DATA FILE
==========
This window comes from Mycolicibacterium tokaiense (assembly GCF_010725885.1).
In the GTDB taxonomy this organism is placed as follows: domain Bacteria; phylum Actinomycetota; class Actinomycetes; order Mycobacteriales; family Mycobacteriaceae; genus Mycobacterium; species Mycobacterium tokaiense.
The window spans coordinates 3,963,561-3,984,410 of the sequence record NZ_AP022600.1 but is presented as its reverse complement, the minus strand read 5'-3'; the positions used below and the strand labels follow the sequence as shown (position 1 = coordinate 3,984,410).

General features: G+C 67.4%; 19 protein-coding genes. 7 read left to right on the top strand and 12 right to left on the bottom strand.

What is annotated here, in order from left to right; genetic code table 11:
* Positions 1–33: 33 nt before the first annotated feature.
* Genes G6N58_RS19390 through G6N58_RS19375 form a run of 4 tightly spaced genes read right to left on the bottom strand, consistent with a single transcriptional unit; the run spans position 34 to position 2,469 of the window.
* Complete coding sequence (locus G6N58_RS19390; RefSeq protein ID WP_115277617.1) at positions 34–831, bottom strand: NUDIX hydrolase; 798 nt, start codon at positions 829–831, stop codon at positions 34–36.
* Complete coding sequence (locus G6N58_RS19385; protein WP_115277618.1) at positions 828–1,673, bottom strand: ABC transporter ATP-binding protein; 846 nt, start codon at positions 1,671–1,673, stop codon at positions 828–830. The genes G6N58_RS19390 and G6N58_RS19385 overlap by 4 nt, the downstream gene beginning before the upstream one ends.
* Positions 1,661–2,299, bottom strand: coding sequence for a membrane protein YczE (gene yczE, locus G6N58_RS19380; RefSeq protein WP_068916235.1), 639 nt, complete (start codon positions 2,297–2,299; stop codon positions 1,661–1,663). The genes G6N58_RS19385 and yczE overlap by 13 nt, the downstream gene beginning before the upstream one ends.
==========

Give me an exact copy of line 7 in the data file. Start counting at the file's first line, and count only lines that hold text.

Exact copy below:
* Genes G6N58_RS19390 through G6N58_RS19375 form a run of 4 tightly spaced genes read right to left on the bottom strand, consistent with a single transcriptional unit; the run spans position 34 to position 2,469 of the window.